Auto Insurance: Coverage Basics

Although not required in all states, auto insurance generally covers cars and people against more than just accidents. Possibilities of theft, damage from natural disasters, potential injuries to passengers, pedestrians, and other drivers demonstrate the importance of proper coverage.

In today’s mobile society, navigating the options, terminology, and varying costs for personal vehicle insurance can be like finding your way through a maze. Understanding the possible coverage “pathways” will help you make appropriate decisions for your personal situation. The following simple definitions can help you understand the basics of auto insurance.

  • Bodily Injury Liability Coverage: This coverage protects you if you cause an accident resulting in injury to others. It is perhaps one of the most important coverages on your policy. A severe accident could cause serious injuries, and has the potential to cripple you financially. Higher limits are generally recommended, especially if you own property or other assets.
  • Property Damage Liability Coverage: This important coverage provides protections for any damage to the property of others, such as vehicles, and telephone poles. It also covers the loss of use of damaged vehicles, which is especially important if you are involved in an accident with a business vehicle that generates income.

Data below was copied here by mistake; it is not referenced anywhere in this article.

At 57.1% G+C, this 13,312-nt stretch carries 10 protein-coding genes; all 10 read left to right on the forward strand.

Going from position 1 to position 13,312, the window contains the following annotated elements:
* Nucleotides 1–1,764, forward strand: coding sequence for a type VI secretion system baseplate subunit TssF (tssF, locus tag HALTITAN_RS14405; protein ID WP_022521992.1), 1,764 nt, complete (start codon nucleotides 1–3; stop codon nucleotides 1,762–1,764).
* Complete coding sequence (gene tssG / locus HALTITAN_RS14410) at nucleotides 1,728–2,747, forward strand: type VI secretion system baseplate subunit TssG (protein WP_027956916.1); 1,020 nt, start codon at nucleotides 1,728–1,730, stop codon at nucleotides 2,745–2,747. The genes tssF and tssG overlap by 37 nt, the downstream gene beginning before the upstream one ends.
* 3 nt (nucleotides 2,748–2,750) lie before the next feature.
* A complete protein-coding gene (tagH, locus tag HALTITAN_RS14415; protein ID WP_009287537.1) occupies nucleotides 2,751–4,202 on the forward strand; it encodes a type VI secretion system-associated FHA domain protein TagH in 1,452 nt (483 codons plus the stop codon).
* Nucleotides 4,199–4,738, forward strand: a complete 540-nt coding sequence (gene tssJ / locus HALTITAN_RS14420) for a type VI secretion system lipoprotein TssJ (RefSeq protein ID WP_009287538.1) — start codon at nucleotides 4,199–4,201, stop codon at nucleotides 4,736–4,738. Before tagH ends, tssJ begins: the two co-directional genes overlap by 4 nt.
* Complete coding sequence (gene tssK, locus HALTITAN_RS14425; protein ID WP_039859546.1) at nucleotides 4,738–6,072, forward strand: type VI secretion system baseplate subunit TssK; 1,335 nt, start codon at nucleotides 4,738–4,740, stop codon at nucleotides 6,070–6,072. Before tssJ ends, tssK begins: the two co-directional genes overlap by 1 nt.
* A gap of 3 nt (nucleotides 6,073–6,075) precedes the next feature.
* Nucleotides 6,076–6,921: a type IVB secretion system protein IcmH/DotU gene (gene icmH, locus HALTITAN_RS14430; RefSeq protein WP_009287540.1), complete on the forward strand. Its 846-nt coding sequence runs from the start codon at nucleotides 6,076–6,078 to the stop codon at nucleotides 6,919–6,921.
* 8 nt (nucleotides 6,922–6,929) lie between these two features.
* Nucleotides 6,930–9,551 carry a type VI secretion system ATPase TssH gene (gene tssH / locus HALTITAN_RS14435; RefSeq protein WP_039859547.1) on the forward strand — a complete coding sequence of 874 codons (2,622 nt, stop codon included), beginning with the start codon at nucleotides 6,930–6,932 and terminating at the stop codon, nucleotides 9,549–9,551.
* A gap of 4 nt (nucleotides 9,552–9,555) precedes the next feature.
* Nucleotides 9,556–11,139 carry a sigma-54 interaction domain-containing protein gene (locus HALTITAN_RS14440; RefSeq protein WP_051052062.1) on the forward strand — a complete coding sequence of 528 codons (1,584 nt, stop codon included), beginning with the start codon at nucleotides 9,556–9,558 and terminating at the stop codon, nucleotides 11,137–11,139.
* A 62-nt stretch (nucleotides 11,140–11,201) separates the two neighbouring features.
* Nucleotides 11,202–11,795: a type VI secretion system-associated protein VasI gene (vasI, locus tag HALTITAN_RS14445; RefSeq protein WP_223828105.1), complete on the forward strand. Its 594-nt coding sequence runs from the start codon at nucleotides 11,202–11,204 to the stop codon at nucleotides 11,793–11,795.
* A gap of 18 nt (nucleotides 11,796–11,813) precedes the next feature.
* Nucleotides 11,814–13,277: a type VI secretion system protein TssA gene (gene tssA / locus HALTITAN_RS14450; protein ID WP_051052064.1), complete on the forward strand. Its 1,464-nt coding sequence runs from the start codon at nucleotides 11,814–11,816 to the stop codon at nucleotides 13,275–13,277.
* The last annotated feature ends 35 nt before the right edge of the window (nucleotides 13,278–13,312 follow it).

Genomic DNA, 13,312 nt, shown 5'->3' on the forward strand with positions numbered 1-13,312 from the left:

• Collision Coverage: Collision coverage is a valuable component of your policy, particularly if you own a newer or higher-priced automobile. This type of coverage insures against damage to the vehicle caused by a collision with another car or object, or by an overturn. It generally pays for repairs or, in the case of “totaled vehicle,” provides a cash payment representing the vehicle’s fair market value (FMV).
  • Comprehensive Coverage: This covers physical damage to your car caused by events other than a collision or an overturn such as vandalism, fire, theft, hail, or flooding. Comprehensive coverage is optional, but it may be required if you have a car lease or loan.
  • Medical Payments: Some policies have separate options for coverage associated with medical expenses of the named insured and other riding in the insured vehicle. Often, these expenses are covered even if the named insured is not at fault or if the named insured is not driving the vehicle. Coverage is generally limited to a stated dollar amount in the policy (e.g., $2,500 per person).
  • Uninsured Motorist Coverage: This coverage helps pay for damages or medical expenses (exceeding the limits of medical payments coverage) in an accident caused by an uninsured motorist. There is always the chance you could be in an accident with an uninsured driver. Some states do not require automobile insurance, and in states where automobile coverage is mandatory, some drivers illegally operate uninsured vehicles. If the other party is at fault, you may be hard-pressed to recover damages. For this reason, uninsured motorist coverage is often a valuable addition to a policy. Insures in many states also offer under-insured motorist coverage to protect motorists in cases where the other party is insured, but not to the extent necessary to cover the motorist’s personal injury damages.

-Robert Catalano